Refrigerator doors in supermarkets are being replaced with LCD screens that scan a shopper’s face to show personalised pop-up adverts.
Chicago-based Cooler Screens sells its products to stores which show the food or drink available inside.
However, they are also used to display specific adverts based on the physical characteristics of the shopper.
The cameras in the screens are not designed to prevent theft but instead are intended to give a personalised shopping experience through specific adverts.
Supermarket chain Walgreens is believed to be testing the screens in half a dozen of its stores around the US.
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Chicago-based Cooler Screens(pictured) sells its products to stores which show the food or drink available inside. However, they are also used to display specific adverts based on the physical characteristics of the shopper
The technology scans a person’s face to determine their sex and age and then displays relevant animated adverts that marketing experts believe will be of interest.
It is claimed the firm does not partake in ethnic or racial profiling and also does not store the data of an individual.
The concept works in a similar way to the targeted ads that come from Facebook and Google, but those sites require consent and permission to be given to share such data with advertisers.
In the instance of the Cooler Screens product, this consent is never given, it simply scans and profiles whoever is in front of it at any moment.
Kade Crockford, director of the Technology for Liberty program at the American Civil Liberties Union of Massachusetts, who identifies as non-binary, told
‘I do not want to live in a world where every place I go my face, my voice, my iris, my body — everything about me — is being catalogued.’
Digital screens used to display adverts in a store is not a new concept but the integration of profiling and person specific commercials may be a step too far for those who value their privacy.
Supermarket chain Walgreens is believed to be testing the screens in half a dozen of its stores around the US. The technology scans a person’s face to determine their sex and age and then displays relevant animated adverts (file photo)
WHY ARE PEOPLE SO WORRIED ABOUT AI?
It is an issue troubling some of the greatest minds in the world at the moment, from Bill Gates to Elon Musk.
SpaceX and Tesla CEO Elon Musk described AI as our ‘biggest existential threat’ and likened its development as ‘summoning the demon’.
He believes super intelligent machines could use humans as pets.
Professor Stephen Hawking said it is a ‘near certainty’ that a major technological disaster will threaten humanity in the next 1,000 to 10,000 years.
They could steal jobs
More than 60 percent of people fear that robots will lead to there being fewer jobs in the next ten years, according to a 2016 YouGov survey.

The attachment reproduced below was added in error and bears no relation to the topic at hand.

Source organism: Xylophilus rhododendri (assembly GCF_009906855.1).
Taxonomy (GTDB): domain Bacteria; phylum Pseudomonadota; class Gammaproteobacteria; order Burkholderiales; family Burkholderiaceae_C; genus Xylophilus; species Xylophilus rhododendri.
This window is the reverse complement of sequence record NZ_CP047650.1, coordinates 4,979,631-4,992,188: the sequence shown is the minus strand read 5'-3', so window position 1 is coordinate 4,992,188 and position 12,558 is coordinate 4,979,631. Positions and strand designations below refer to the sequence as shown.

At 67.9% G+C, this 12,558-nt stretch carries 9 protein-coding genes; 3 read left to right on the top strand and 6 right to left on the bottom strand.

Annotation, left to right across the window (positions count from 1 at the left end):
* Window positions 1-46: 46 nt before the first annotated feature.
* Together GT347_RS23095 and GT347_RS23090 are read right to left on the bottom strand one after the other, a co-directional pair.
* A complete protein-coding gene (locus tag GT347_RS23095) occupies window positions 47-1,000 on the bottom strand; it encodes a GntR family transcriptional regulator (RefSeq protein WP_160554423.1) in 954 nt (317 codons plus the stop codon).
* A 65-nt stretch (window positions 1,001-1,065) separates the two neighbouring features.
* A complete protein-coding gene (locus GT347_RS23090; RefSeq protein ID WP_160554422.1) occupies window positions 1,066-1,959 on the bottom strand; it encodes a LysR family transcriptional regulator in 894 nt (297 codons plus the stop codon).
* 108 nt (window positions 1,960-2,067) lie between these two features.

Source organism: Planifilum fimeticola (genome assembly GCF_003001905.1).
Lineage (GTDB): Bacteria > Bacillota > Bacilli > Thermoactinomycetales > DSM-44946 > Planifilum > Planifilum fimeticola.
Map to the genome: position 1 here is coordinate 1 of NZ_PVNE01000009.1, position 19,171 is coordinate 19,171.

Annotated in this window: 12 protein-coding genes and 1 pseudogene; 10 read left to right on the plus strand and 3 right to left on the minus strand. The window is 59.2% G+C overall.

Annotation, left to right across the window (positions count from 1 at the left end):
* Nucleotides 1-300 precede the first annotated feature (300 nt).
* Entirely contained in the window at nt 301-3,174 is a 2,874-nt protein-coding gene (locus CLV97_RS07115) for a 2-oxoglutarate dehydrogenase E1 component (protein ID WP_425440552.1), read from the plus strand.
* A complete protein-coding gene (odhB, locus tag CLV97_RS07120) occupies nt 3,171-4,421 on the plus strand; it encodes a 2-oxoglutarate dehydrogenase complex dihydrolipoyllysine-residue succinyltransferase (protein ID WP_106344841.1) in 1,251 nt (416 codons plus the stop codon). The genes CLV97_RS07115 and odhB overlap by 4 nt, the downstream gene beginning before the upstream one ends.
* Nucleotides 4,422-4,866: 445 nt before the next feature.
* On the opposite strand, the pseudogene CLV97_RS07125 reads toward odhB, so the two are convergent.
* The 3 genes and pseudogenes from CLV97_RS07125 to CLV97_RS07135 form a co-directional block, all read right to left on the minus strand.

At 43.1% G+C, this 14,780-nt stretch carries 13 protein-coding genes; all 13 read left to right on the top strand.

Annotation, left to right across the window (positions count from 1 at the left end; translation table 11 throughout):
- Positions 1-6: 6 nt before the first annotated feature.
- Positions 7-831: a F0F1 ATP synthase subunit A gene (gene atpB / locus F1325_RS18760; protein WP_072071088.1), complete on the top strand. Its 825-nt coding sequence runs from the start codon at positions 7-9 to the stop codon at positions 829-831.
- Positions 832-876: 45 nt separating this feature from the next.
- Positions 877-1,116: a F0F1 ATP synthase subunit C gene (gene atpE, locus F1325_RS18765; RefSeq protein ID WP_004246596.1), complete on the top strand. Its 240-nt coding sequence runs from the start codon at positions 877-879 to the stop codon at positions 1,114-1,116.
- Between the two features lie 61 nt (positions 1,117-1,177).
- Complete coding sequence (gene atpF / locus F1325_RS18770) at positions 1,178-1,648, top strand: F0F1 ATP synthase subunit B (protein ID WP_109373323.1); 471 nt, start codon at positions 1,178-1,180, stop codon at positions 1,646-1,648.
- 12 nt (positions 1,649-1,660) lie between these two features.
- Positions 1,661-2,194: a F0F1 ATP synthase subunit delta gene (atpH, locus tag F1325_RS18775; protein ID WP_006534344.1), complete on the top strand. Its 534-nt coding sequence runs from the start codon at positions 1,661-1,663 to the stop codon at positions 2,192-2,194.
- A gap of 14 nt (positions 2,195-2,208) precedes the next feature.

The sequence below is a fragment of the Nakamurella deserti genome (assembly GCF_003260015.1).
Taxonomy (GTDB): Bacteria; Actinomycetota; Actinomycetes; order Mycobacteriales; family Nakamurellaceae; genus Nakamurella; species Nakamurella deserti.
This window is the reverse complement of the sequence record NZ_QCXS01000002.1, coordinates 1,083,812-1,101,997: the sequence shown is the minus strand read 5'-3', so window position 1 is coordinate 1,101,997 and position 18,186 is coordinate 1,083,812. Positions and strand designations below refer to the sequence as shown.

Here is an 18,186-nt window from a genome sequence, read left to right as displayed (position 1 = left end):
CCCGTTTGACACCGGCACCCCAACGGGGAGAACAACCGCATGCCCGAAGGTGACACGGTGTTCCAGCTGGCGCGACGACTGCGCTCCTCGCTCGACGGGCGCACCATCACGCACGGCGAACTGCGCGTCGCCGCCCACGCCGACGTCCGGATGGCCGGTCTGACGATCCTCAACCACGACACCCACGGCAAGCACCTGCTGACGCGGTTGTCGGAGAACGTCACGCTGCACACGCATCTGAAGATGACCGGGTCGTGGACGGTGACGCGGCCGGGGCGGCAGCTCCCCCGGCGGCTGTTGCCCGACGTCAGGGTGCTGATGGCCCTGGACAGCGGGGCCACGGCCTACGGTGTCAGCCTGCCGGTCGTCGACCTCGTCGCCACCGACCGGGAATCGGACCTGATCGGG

And 27 percent predict that it will decrease the number of jobs ‘a lot’ with previous research suggesting admin and service sector workers will be the hardest hit.
As well as posing a threat to our jobs, other experts believe AI could ‘go rogue’ and become too complex for scientists to understand.
A quarter of the respondents predicted robots will become part of everyday life in just 11 to 20 years, with 18 percent predicting this will happen within the next decade.
They could ‘go rogue’
Computer scientist Professor Michael Wooldridge said AI machines could become so intricate that engineers don’t fully understand how they work.
If experts don’t understand how AI algorithms function, they won’t be able to predict when they fail.
This means driverless cars or intelligent robots could make unpredictable ‘out of character’ decisions during critical moments, which could put people in danger.
For instance, the AI behind a driverless car could choose to swerve into pedestrians or crash into barriers instead of deciding to drive sensibly.
They could wipe out humanity
Some people believe AI will wipe out humans completely.
‘Eventually, I think human extinction will probably occur, and technology will likely play a part in this,’ DeepMind’s Shane Legg said in a recent interview.
He singled out artificial intelligence, or AI, as the ‘number one risk for this century’.
Musk warned that AI poses more of a threat to humanity than North Korea.
‘If you’re not concerned about AI safety, you should be. Vastly more risk than North Korea,’ the 46-year-old wrote on Twitter.
‘Nobody likes being regulated, but everything (cars, planes, food, drugs, etc) that’s a danger to the public is regulated. AI should be too.’
Musk has consistently advocated for governments and private institutions to apply regulations on AI technology.
He has argued that controls are necessary in order protect machines from advancing out of human control